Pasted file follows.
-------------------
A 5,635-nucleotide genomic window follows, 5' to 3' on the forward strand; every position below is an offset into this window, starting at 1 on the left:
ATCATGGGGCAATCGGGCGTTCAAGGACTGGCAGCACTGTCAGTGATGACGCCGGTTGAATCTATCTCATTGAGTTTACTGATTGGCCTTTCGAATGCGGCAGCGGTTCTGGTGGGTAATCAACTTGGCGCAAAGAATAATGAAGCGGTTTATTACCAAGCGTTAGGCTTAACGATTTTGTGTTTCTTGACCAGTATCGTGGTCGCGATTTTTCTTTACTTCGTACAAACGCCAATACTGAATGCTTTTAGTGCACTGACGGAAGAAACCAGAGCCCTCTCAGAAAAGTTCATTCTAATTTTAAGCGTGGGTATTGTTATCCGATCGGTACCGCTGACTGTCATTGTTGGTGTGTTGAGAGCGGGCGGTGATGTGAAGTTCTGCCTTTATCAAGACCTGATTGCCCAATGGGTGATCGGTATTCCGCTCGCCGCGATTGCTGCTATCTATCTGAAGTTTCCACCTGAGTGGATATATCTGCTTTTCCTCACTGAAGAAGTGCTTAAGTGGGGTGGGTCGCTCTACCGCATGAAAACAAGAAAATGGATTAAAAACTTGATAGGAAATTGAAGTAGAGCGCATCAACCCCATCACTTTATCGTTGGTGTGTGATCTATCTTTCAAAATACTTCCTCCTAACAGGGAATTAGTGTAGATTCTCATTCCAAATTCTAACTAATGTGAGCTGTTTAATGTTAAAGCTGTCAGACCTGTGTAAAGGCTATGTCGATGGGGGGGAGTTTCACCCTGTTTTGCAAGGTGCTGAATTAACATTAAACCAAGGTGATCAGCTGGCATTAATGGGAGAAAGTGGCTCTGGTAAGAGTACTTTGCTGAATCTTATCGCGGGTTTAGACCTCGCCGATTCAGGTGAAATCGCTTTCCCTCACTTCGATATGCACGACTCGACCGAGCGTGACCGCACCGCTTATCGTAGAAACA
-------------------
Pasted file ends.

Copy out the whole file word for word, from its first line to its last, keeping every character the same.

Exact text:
A 5,635-nucleotide genomic window follows, 5' to 3' on the forward strand; every position below is an offset into this window, starting at 1 on the left:
ATCATGGGGCAATCGGGCGTTCAAGGACTGGCAGCACTGTCAGTGATGACGCCGGTTGAATCTATCTCATTGAGTTTACTGATTGGCCTTTCGAATGCGGCAGCGGTTCTGGTGGGTAATCAACTTGGCGCAAAGAATAATGAAGCGGTTTATTACCAAGCGTTAGGCTTAACGATTTTGTGTTTCTTGACCAGTATCGTGGTCGCGATTTTTCTTTACTTCGTACAAACGCCAATACTGAATGCTTTTAGTGCACTGACGGAAGAAACCAGAGCCCTCTCAGAAAAGTTCATTCTAATTTTAAGCGTGGGTATTGTTATCCGATCGGTACCGCTGACTGTCATTGTTGGTGTGTTGAGAGCGGGCGGTGATGTGAAGTTCTGCCTTTATCAAGACCTGATTGCCCAATGGGTGATCGGTATTCCGCTCGCCGCGATTGCTGCTATCTATCTGAAGTTTCCACCTGAGTGGATATATCTGCTTTTCCTCACTGAAGAAGTGCTTAAGTGGGGTGGGTCGCTCTACCGCATGAAAACAAGAAAATGGATTAAAAACTTGATAGGAAATTGAAGTAGAGCGCATCAACCCCATCACTTTATCGTTGGTGTGTGATCTATCTTTCAAAATACTTCCTCCTAACAGGGAATTAGTGTAGATTCTCATTCCAAATTCTAACTAATGTGAGCTGTTTAATGTTAAAGCTGTCAGACCTGTGTAAAGGCTATGTCGATGGGGGGGAGTTTCACCCTGTTTTGCAAGGTGCTGAATTAACATTAAACCAAGGTGATCAGCTGGCATTAATGGGAGAAAGTGGCTCTGGTAAGAGTACTTTGCTGAATCTTATCGCGGGTTTAGACCTCGCCGATTCAGGTGAAATCGCTTTCCCTCACTTCGATATGCACGACTCGACCGAGCGTGACCGCACCGCTTATCGTAGAAACA